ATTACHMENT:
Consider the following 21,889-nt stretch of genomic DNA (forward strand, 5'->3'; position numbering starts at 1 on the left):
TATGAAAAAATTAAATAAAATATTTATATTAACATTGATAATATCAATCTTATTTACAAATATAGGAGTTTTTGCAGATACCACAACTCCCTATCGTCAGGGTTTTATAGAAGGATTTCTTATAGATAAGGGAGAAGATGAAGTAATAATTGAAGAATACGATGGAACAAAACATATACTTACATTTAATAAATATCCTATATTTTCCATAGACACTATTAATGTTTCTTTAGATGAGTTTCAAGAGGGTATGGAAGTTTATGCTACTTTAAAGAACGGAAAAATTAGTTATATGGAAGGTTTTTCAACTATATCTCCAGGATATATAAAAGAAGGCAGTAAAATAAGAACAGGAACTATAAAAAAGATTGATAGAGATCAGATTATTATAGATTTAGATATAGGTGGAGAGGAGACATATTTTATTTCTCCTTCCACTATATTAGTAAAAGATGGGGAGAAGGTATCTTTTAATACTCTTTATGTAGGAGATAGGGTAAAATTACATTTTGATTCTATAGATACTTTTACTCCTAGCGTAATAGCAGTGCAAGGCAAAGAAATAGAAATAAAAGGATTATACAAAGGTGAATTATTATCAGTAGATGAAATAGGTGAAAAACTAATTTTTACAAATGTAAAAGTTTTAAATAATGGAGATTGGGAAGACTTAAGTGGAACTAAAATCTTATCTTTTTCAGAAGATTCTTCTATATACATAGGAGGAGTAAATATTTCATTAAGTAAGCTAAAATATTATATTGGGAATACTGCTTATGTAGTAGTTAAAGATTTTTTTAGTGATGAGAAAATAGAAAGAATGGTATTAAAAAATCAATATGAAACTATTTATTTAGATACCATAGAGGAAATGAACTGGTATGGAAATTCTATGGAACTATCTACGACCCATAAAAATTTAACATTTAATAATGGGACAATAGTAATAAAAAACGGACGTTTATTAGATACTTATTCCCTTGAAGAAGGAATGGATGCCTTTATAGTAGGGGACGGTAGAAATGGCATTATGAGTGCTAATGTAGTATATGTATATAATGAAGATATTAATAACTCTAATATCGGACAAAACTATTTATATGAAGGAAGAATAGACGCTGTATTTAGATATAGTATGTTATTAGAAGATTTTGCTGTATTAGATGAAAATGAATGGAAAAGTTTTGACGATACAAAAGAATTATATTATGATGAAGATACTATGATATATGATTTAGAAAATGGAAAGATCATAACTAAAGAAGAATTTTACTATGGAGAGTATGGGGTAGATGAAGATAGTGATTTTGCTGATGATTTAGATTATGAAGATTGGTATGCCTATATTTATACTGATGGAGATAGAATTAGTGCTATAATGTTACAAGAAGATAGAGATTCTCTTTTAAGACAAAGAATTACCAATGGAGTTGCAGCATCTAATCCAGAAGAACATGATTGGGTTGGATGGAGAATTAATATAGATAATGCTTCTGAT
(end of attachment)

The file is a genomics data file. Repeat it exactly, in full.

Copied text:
Consider the following 21,889-nt stretch of genomic DNA (forward strand, 5'->3'; position numbering starts at 1 on the left):
TATGAAAAAATTAAATAAAATATTTATATTAACATTGATAATATCAATCTTATTTACAAATATAGGAGTTTTTGCAGATACCACAACTCCCTATCGTCAGGGTTTTATAGAAGGATTTCTTATAGATAAGGGAGAAGATGAAGTAATAATTGAAGAATACGATGGAACAAAACATATACTTACATTTAATAAATATCCTATATTTTCCATAGACACTATTAATGTTTCTTTAGATGAGTTTCAAGAGGGTATGGAAGTTTATGCTACTTTAAAGAACGGAAAAATTAGTTATATGGAAGGTTTTTCAACTATATCTCCAGGATATATAAAAGAAGGCAGTAAAATAAGAACAGGAACTATAAAAAAGATTGATAGAGATCAGATTATTATAGATTTAGATATAGGTGGAGAGGAGACATATTTTATTTCTCCTTCCACTATATTAGTAAAAGATGGGGAGAAGGTATCTTTTAATACTCTTTATGTAGGAGATAGGGTAAAATTACATTTTGATTCTATAGATACTTTTACTCCTAGCGTAATAGCAGTGCAAGGCAAAGAAATAGAAATAAAAGGATTATACAAAGGTGAATTATTATCAGTAGATGAAATAGGTGAAAAACTAATTTTTACAAATGTAAAAGTTTTAAATAATGGAGATTGGGAAGACTTAAGTGGAACTAAAATCTTATCTTTTTCAGAAGATTCTTCTATATACATAGGAGGAGTAAATATTTCATTAAGTAAGCTAAAATATTATATTGGGAATACTGCTTATGTAGTAGTTAAAGATTTTTTTAGTGATGAGAAAATAGAAAGAATGGTATTAAAAAATCAATATGAAACTATTTATTTAGATACCATAGAGGAAATGAACTGGTATGGAAATTCTATGGAACTATCTACGACCCATAAAAATTTAACATTTAATAATGGGACAATAGTAATAAAAAACGGACGTTTATTAGATACTTATTCCCTTGAAGAAGGAATGGATGCCTTTATAGTAGGGGACGGTAGAAATGGCATTATGAGTGCTAATGTAGTATATGTATATAATGAAGATATTAATAACTCTAATATCGGACAAAACTATTTATATGAAGGAAGAATAGACGCTGTATTTAGATATAGTATGTTATTAGAAGATTTTGCTGTATTAGATGAAAATGAATGGAAAAGTTTTGACGATACAAAAGAATTATATTATGATGAAGATACTATGATATATGATTTAGAAAATGGAAAGATCATAACTAAAGAAGAATTTTACTATGGAGAGTATGGGGTAGATGAAGATAGTGATTTTGCTGATGATTTAGATTATGAAGATTGGTATGCCTATATTTATACTGATGGAGATAGAATTAGTGCTATAATGTTACAAGAAGATAGAGATTCTCTTTTAAGACAAAGAATTACCAATGGAGTTGCAGCATCTAATCCAGAAGAACATGATTGGGTTGGATGGAGAATTAATATAGATAATGCTTCTGAT